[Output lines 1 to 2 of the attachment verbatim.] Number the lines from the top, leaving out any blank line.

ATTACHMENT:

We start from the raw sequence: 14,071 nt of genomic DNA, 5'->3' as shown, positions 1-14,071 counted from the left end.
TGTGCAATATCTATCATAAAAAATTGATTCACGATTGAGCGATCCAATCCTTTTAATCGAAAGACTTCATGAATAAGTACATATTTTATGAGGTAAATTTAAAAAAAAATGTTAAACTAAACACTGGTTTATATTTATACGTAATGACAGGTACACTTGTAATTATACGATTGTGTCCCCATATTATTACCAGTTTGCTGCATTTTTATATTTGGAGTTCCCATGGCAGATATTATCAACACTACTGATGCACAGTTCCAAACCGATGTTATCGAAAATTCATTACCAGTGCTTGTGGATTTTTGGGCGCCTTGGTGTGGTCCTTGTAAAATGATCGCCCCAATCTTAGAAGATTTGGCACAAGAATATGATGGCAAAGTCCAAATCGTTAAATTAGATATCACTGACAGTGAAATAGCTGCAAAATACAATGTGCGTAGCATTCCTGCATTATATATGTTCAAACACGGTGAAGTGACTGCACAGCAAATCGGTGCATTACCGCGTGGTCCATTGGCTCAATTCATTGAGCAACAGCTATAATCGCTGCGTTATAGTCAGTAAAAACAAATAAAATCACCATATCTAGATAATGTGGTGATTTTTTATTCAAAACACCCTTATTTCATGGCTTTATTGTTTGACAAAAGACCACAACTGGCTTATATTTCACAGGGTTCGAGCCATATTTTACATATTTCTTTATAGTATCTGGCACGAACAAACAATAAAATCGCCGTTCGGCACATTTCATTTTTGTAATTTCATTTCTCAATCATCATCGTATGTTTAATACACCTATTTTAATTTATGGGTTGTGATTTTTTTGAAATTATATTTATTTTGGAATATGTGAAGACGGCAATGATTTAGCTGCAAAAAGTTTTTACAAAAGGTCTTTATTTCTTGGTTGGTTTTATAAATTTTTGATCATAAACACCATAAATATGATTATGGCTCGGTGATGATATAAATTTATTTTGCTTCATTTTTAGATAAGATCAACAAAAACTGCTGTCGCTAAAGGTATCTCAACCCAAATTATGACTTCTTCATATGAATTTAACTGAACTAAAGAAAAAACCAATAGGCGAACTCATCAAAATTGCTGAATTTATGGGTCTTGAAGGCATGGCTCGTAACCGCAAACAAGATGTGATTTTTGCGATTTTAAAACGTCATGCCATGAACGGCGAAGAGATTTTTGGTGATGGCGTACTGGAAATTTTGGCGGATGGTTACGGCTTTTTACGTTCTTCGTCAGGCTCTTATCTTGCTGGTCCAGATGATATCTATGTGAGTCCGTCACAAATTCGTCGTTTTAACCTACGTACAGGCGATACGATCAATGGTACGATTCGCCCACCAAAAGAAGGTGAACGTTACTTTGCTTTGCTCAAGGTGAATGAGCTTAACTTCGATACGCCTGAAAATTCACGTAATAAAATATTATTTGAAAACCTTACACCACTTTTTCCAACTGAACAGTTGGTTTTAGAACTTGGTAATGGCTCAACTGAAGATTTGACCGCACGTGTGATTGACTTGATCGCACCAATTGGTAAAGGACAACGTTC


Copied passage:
We start from the raw sequence: 14,071 nt of genomic DNA, 5'->3' as shown, positions 1-14,071 counted from the left end.
TGTGCAATATCTATCATAAAAAATTGATTCACGATTGAGCGATCCAATCCTTTTAATCGAAAGACTTCATGAATAAGTACATATTTTATGAGGTAAATTTAAAAAAAAATGTTAAACTAAACACTGGTTTATATTTATACGTAATGACAGGTACACTTGTAATTATACGATTGTGTCCCCATATTATTACCAGTTTGCTGCATTTTTATATTTGGAGTTCCCATGGCAGATATTATCAACACTACTGATGCACAGTTCCAAACCGATGTTATCGAAAATTCATTACCAGTGCTTGTGGATTTTTGGGCGCCTTGGTGTGGTCCTTGTAAAATGATCGCCCCAATCTTAGAAGATTTGGCACAAGAATATGATGGCAAAGTCCAAATCGTTAAATTAGATATCACTGACAGTGAAATAGCTGCAAAATACAATGTGCGTAGCATTCCTGCATTATATATGTTCAAACACGGTGAAGTGACTGCACAGCAAATCGGTGCATTACCGCGTGGTCCATTGGCTCAATTCATTGAGCAACAGCTATAATCGCTGCGTTATAGTCAGTAAAAACAAATAAAATCACCATATCTAGATAATGTGGTGATTTTTTATTCAAAACACCCTTATTTCATGGCTTTATTGTTTGACAAAAGACCACAACTGGCTTATATTTCACAGGGTTCGAGCCATATTTTACATATTTCTTTATAGTATCTGGCACGAACAAACAATAAAATCGCCGTTCGGCACATTTCATTTTTGTAATTTCATTTCTCAATCATCATCGTATGTTTAATACACCTATTTTAATTTATGGGTTGTGATTTTTTTGAAATTATATTTATTTTGGAATATGTGAAGACGGCAATGATTTAGCTGCAAAAAGTTTTTACAAAAGGTCTTTATTTCTTGGTTGGTTTTATAAATTTTTGATCATAAACACCATAAATATGATTATGGCTCGGTGATGATATAAATTTATTTTGCTTCATTTTTAGATAAGATCAACAAAAACTGCTGTCGCTAAAGGTATCTCAACCCAAATTATGACTTCTTCATATGAATTTAACTGAACTAAAGAAAAAACCAATAGGCGAACTCATCAAAATTGCTGAATTTATGGGTCTTGAAGGCATGGCTCGTAACCGCAAACAAGATGTGATTTTTGCGATTTTAAAACGTCATGCCATGAACGGCGAAGAGATTTTTGGTGATGGCGTACTGGAAATTTTGGCGGATGGTTACGGCTTTTTACGTTCTTCGTCAGGCTCTTATCTTGCTGGTCCAGATGATATCTATGTGAGTCCGTCACAAATTCGTCGTTTTAACCTACGTACAGGCGATACGATCAATGGTACGATTCGCCCACCAAAAGAAGGTGAACGTTACTTTGCTTTGCTCAAGGTGAATGAGCTTAACTTCGATACGCCTGAAAATTCACGTAATAAAATATTATTTGAAAACCTTACACCACTTTTTCCAACTGAACAGTTGGTTTTAGAACTTGGTAATGGCTCAACTGAAGATTTGACCGCACGTGTGATTGACTTGATCGCACCAATTGGTAAAGGACAACGTTC